Understanding that racism, sexism and ageism are sensitive topics, all readers regardless of race, sex, or age are encouraged to contribute to the discussions. Open, honest and flowing dialogue is the only way the conversation can begin to change.

Wednesday, April 28, 2010

Move Forward...Don't Look Back

Can humanness be heard while you’re looking at a Black woman? (Jones & Shorter-Gooden, 2003)

To know where we're going, let's begin at the end.

[Concluding Excerpt from Black Millennial Women in Leadership]

This study has continued the conversation of Black women while adding Millennial leadership to the discussion. Although the study of Black women in general is still largely undeveloped, it is important to continue to add to the discussion to keep the conversation going. Only through open conversations, communication and honesty will the true core of Black women be understood. In contrast, the dynamic of Millennial leaders repetitively continues with great strides being made in the research. This only helps understand half of the Black Millennial Woman in Leadership. The goal of this descriptive study was to explore the emerging subculture of Black Millennial Women in Leadership who experience inner tension and meet conflicting expectations as they relate to race, gender and age. Remembering that Black women have already experienced the crisis of being dually oppressed, Black Millennial Women experience even more inner chaos as a result of being Millennial Leaders. As the group continues to adopt coping strategies, OD, a field rooted in social injustice, will seek ways to encourage authenticity from this group. I previous challenged the subject group to push back on cultural hegemony, but do not resist too much. Finding a healthy balance between accepting popular belief (cultural hegemony) and individual core values is the best way to remedy in-authentic behaviors.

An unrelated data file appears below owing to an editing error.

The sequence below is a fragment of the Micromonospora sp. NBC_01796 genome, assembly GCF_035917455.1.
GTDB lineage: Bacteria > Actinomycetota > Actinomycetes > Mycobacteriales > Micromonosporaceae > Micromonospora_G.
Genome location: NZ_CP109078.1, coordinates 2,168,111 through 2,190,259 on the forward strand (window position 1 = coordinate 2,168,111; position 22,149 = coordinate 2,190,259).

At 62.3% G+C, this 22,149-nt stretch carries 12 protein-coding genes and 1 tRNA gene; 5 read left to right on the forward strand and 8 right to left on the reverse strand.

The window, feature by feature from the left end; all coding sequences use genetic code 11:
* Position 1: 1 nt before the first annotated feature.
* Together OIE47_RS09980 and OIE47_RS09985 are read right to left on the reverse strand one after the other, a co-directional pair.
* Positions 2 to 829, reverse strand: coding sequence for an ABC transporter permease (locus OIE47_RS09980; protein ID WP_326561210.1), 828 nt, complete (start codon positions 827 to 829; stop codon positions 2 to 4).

Jackson, Jenny (2010). Black Millennial Women in Leadership. Queens University of Charlotte: Charlotte, NC.

Charrisse Jones and Kumea Shorter-Gooden, Ph. D. (2003). Shifting: Based on the African American Women’s Voices Project. Harper Collins Publishers: New York.